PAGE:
One of the first clues I had that life might not be fair happened when I was 8 years old and I asked my mom if she would get me a rocket belt.  She told me I could have one when I turned 16, and then conveniently forgot about it when the big day arrived.  Not that I was terribly surprised.  Moms are great at selective memory.
When I was 22, I got drunk and called up a friend to whine about how my life was not working the way I thought it should. “I don’t ask for much!” I slobbered. “All I ever wanted was to have what John Lennon had when he was my age!”  
Okay, I’m the first to admit that I suffer from delusions of grandeur, but I’m still baffled by the societal trophies you’re expected to accumulate by the time you reach a certain age.  The Ward Cleaver Academy of the American Dream taught me that I would go to school, meet some woman, marry, have a career, and then children would suddenly appear, along with a house, two cars and a satellite dish.  Supposedly, it would all magically arrive, like the rocket belt I’m still waiting for.
A while back, I went to a 30-something birthday party and reminisced about how I felt when I embarked on my 30s. It is, after all, an age that’s long been considered the gauge by which adulthood is measured.  At that time I had a job waiting tables and was a dedicated practitioner of better living through chemistry. I was also impatient to get on with life, so I managed to get myself entangled in a so-called “committed” relationship and took a “real job” I secretly loathed.  I thought this was how it all worked.  Appearances were everything. Never let ‘em see you sweat.  Never let ‘em see you bleed.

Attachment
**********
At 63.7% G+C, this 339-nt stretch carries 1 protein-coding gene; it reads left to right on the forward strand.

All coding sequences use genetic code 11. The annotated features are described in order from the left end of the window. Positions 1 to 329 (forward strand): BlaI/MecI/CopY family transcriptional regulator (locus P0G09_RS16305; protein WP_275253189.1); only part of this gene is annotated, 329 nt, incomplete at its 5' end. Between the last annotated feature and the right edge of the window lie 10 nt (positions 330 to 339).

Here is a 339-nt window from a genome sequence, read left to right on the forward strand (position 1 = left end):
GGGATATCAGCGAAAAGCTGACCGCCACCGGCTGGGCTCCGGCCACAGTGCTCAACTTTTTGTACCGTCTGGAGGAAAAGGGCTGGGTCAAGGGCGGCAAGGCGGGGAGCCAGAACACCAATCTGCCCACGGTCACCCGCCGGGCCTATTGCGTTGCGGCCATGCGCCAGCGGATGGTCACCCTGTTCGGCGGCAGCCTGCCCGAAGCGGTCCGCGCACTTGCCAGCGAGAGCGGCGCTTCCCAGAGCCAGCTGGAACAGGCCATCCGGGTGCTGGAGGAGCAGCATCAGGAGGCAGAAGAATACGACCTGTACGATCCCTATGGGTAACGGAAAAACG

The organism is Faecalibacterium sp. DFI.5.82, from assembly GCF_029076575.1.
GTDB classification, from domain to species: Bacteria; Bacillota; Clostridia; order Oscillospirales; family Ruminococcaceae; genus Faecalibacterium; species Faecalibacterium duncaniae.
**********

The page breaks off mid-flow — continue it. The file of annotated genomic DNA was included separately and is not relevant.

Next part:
Without going into a lot of details, I can say that the relationship went south and the painful consequences of a miserable dead-end career saddled with addiction mandated that core lifestyle changes be made.  So for the past 20 years I’ve been engaged in a conscious process of self-discovery, something you never really arrive at as much as integrate into your day-to-day life.
About 15 years ago, I had an inkling that things might be turning out okay when one day I called my college alumni office to update my mailing address. They asked me what I did for a living and, to be perfectly honest, I didn’t want to tell them (I was underemployed at the time).  So I said, “I work for the City of Louisville.”  Then they asked exactly what I did for the City of Louisville.  Since I had written a couple of poems that had been published on the Internet, I impulsively blurted out, “I’m a poet!”  They took my word for it, and for 10 years my alumni directory had me listed as “Poet for the City of Louisville.”  Not a bad accomplishment, even if it WAS a self-bestowed title.
I could write a book about my experiences during this process, but to cut to the chase, I will say that one thing I will always be grateful for is the advice my friend gave me when I called him up to complain about not being John Lennon. “Paul,” he told me, “whatever you do in life, don’t peak too soon.” 

Paul McDonald is a writer, educator and graduate student who thinks too much. He can be reached at This email address is being protected from spambots. You need JavaScript enabled to view it.